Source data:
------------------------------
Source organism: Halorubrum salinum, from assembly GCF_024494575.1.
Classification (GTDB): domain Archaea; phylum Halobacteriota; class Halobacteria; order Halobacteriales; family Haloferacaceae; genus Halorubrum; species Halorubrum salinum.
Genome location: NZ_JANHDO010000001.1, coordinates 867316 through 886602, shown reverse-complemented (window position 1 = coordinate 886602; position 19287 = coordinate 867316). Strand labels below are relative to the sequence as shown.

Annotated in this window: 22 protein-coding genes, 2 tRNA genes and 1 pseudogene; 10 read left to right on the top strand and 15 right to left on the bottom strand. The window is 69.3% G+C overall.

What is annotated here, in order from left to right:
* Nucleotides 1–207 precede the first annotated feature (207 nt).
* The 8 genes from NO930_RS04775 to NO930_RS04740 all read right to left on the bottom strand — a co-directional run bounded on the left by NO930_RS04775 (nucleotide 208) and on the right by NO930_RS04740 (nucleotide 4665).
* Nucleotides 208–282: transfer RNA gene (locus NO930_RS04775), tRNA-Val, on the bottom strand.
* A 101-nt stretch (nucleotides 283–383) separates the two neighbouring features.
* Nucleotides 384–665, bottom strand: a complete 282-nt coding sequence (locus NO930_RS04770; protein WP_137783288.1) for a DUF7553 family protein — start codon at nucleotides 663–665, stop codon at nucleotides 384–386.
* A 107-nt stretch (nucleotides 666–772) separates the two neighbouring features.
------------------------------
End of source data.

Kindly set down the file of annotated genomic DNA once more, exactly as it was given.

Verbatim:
Source organism: Halorubrum salinum, from assembly GCF_024494575.1.
Classification (GTDB): domain Archaea; phylum Halobacteriota; class Halobacteria; order Halobacteriales; family Haloferacaceae; genus Halorubrum; species Halorubrum salinum.
Genome location: NZ_JANHDO010000001.1, coordinates 867316 through 886602, shown reverse-complemented (window position 1 = coordinate 886602; position 19287 = coordinate 867316). Strand labels below are relative to the sequence as shown.

Annotated in this window: 22 protein-coding genes, 2 tRNA genes and 1 pseudogene; 10 read left to right on the top strand and 15 right to left on the bottom strand. The window is 69.3% G+C overall.

What is annotated here, in order from left to right:
* Nucleotides 1–207 precede the first annotated feature (207 nt).
* The 8 genes from NO930_RS04775 to NO930_RS04740 all read right to left on the bottom strand — a co-directional run bounded on the left by NO930_RS04775 (nucleotide 208) and on the right by NO930_RS04740 (nucleotide 4665).
* Nucleotides 208–282: transfer RNA gene (locus NO930_RS04775), tRNA-Val, on the bottom strand.
* A 101-nt stretch (nucleotides 283–383) separates the two neighbouring features.
* Nucleotides 384–665, bottom strand: a complete 282-nt coding sequence (locus NO930_RS04770; protein WP_137783288.1) for a DUF7553 family protein — start codon at nucleotides 663–665, stop codon at nucleotides 384–386.
* A 107-nt stretch (nucleotides 666–772) separates the two neighbouring features.